1. The universe exists.
2. The universe had a beginning.
3. Before the beginning of the universe, there was no universe.
4. Since there was no universe, there was nothing.
5. Since the universe does exist, it came from nothing.
6. Something does not come from nothing by any natural cause.
7. Therefore the cause of the universe is supernatural.
8. Life exists.
9. Life always comes from pre-existing life of the same kind (the Law of Biogenesis).
10. Life cannot come from nonliving matter by any natural cause.
11. Since life does exist, the cause of life is supernatural.
Many people with a naturalistic worldview assume everything can be explained by natural causes. From the beginning, they reject the possibility of a supernatural cause. Because of this they are left with no scientifically valid answers to the question of how the universe could come from nothing, which is impossible by any natural cause of which we are aware. Many answers have been proposed that go beyond the realm of known evidence, experience, facts, observation and experimentation and therefore enter the realm of fiction.
The same logic applies to life. Using available evidence, experience, facts, observation and experimentation, we know that life only comes from pre-existing life of the same kind.
“Spontaneous generation (the emergence of life from nonliving matter) has never been observed. All observations have shown that life comes only from life. This has been observed so consistently it is called the Law of Biogenesis. Evolution conflicts with this scientific law by claiming that life came from nonliving matter through natural processes.”[From "In the Beginning" by Walt Brown]
Life never comes from non-living matter by any natural cause of which we are aware.
Now that we have seen proof that God exists, using logic based on known evidence, experience, facts, observation and experimentation, we need to see if He has revealed Himself to us. In the Holy Bible there are hundreds of prophecies given by God who is speaking in the first person. In both Bible and secular history we find that those prophecies have been accurately fulfilled. No other writing on earth comes close to doing this! Only God can accurately reveal the future, ergo, He is the author of the Holy Bible. Within the pages of the Holy Bible He reveals His nature, our nature, His relationship to us, our need for salvation and His plan of salvation for us.
The reason the universe and life cannot come from nothing by any natural cause, but can come from a supernatural cause is because God is the self-existent creator of everything and everyone. He is not subject to His creation. He created it and sustains it. It is a mistake to judge God by human standards and human perspectives. God reveals that He is omnipotent, omniscient and omnipresent.
If you are interested in more detailed proof, read,“Evidence that Demands a Verdict” by Josh McDowell.
http://bookstore.iuniverse.com/Products/SKU-0...

Since: Dec 08

Oldsmar, FL

#449 Jun 26, 2013
Bob of Quantum-Faith wrote:
<quoted text>
I agree-- if there be a god? It doesn't care one whit about the fates of collective humanity.
Such a god is unworthy of worship.
GOD WHY SUFFERING
2

The question implies that if a good God exists, then evil shouldn't because God being all powerful should stop it.

We need to ask and answer two questions. First, what is evil? It is that which is against God. It is anything morally bad or wrong. It is injurious, depraved, wicked. Some acceptable examples might be murder, rape, stealing, lying, and cheating. Second, if we want God to stop evil do we want Him to stop all evil or just some of it? In other words, if just some of it then why? If He were to stop only part of the evil, then we would still be asking the question, "Why is there evil in the world?"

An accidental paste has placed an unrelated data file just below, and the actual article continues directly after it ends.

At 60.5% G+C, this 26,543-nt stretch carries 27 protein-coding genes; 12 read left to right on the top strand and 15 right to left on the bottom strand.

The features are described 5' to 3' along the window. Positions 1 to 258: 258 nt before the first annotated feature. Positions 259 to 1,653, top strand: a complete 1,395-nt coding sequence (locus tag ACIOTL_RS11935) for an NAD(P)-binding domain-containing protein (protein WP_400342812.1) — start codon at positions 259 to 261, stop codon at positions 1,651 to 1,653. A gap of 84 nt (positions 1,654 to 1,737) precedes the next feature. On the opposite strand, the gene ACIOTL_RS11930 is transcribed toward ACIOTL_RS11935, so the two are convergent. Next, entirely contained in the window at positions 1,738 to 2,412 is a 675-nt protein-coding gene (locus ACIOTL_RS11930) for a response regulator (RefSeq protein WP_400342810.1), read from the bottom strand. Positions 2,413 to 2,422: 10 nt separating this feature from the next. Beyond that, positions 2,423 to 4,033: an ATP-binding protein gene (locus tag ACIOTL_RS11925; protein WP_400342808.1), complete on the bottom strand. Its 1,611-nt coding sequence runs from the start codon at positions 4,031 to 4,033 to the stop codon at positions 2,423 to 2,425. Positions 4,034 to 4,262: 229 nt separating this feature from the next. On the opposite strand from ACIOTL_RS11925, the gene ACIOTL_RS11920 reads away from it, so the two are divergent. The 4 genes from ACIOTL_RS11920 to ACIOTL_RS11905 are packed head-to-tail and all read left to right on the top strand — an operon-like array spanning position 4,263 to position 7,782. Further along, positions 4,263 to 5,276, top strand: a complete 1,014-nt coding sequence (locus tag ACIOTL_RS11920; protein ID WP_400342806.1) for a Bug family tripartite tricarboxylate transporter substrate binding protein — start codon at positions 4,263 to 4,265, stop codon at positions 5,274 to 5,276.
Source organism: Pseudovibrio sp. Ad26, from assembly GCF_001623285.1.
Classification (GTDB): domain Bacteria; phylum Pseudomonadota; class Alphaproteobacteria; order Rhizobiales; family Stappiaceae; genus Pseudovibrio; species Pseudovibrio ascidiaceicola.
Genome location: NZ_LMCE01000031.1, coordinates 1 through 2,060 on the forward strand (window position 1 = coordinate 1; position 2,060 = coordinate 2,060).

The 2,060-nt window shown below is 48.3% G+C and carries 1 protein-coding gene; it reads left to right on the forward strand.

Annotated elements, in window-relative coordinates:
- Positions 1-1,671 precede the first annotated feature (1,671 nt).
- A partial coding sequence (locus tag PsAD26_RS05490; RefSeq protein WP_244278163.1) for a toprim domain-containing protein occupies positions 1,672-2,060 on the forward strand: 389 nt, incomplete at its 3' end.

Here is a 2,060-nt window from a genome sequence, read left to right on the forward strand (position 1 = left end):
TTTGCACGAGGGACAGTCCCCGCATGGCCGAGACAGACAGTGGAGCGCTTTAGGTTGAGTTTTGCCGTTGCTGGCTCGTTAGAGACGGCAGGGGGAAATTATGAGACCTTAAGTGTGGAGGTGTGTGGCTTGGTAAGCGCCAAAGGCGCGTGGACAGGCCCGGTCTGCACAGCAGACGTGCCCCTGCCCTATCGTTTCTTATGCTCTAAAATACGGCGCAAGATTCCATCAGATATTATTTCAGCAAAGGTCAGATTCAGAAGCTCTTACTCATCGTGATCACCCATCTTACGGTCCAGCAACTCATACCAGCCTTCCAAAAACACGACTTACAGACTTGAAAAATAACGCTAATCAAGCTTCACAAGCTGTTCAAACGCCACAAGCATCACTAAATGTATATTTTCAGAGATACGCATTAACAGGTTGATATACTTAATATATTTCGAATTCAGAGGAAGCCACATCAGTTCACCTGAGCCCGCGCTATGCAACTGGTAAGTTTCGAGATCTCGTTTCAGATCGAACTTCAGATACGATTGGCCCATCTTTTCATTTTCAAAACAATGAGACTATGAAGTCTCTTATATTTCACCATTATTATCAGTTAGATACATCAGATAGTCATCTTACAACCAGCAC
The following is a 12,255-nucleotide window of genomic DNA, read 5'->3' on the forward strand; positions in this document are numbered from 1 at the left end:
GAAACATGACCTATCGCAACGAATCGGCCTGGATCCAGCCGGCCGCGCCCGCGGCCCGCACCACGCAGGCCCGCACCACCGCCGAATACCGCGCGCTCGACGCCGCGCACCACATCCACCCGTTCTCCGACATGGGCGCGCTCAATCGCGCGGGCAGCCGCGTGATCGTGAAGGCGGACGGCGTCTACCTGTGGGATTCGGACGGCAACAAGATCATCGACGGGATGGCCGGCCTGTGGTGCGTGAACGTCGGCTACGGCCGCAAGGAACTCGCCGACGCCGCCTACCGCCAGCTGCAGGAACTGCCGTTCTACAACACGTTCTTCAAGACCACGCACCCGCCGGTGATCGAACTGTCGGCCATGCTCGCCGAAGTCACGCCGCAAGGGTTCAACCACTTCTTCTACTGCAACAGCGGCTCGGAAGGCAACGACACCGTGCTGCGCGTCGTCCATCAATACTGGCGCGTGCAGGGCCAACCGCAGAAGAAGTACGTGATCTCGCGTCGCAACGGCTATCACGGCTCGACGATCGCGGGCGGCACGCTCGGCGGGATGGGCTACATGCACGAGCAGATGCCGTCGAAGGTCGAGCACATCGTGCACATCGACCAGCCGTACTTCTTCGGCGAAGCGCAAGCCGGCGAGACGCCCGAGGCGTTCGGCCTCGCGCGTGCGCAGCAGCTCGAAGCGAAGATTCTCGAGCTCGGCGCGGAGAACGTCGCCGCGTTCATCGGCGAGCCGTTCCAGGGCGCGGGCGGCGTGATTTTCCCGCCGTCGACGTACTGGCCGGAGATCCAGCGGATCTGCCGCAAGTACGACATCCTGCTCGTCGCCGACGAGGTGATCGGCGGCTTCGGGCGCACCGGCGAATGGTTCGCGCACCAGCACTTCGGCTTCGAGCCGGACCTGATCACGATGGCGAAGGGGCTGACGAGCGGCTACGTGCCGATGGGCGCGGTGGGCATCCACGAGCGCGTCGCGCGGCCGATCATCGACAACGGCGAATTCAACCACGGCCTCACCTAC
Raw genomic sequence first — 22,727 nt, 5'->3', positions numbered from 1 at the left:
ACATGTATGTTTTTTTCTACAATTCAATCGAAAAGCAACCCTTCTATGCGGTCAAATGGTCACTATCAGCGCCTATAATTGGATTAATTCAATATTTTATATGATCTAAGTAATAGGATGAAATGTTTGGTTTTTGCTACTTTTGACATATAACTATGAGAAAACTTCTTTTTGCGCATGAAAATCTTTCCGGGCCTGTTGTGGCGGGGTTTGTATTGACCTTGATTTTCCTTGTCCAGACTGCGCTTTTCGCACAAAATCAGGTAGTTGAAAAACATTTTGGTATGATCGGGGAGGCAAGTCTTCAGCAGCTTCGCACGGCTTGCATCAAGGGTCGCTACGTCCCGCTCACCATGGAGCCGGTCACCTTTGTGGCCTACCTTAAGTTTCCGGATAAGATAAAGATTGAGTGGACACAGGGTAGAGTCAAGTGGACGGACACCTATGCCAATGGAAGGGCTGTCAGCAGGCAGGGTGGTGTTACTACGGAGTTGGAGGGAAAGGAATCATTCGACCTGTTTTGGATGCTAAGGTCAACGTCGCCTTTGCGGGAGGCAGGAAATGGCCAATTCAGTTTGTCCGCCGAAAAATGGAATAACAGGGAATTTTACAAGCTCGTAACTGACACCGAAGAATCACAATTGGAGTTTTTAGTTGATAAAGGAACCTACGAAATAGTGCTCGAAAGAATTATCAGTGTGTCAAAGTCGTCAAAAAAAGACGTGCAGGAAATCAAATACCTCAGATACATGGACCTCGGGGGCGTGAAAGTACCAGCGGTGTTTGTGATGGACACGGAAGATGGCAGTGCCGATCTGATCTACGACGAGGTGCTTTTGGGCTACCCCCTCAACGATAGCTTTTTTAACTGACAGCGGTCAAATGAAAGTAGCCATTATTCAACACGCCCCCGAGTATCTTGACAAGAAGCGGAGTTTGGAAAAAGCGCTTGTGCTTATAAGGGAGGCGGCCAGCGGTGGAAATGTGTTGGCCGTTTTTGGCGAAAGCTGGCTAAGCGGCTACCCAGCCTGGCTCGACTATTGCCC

Let's suppose that someone was about to commit murder. God would have to stop him, maybe whisper in his ear, or if that didn't work do something a little more drastic like have something fall on him, or stop his heart, or make his hands suddenly fall off. Anyway, God would have to do something.

What if somebody wanted to steal? God would have to stop him too, right? Undoubtedly, God's imagination would permit a more practical method than I have suggested, but the end results would be the same.

What about lying? If someone were to tell a lie, then to be consistent wouldn't you want God right there to stop that person from lying? After all, He couldn't let any evil occur could He?

Let's take it a step further. Suppose someone thought something evil. Then, of course, God would have to step in and prevent him from thinking anything bad at all, right? The end result would be that God could not allow anyone to think freely. Since everyone thinks and no one thinks only pure thoughts, God would be pretty busy and we wouldn't be able to think. Anyway, at what point do we stop, at the murder level, stealing level, lying level, or thinking level? As your questions implies, if you want God to stop evil, you would have to be consistent and want Him to do it everywhere all the time, not just pick and choose. It wouldn't work.

Evil is in this world partly because we give it its place but ultimately because God, in His sovereignty, permits it and keeps it under His control.

Then you might say, "Couldn't He just make us perfect and that way we wouldn't sin?" He already did that. He made a perfect angel, Satan, but he sinned. He made a perfect man, Adam, and he sinned. He made a perfect woman, Eve, and she sinned. God knows what He is doing. He made us the way we are for a purpose. We don't fully understand that purpose, but He does.

God is sovereign; He has the right to do as He wishes. He has the right to permit evil for accomplishing His ultimate will. How can He do that? Simple, look at the cross. It was by evil means that men lied and crucified Jesus. Yet God in His infinite wisdom used this evil for good. It was on the cross that Jesus bore our sins in His body (1 Peter. 2:24) and it is because of the cross that we can have forgiveness of sins.

Consider the biblical example of Joseph in the Old Testament. He was sold into slavery by his brothers. Though they meant it for evil, God meant it for good (Gen. 50:20). God is so great that nothing happens without His permission, and in that permission His ultimate plan unfolds. In His plan He is able to use for good what man intends for evil. God is in control.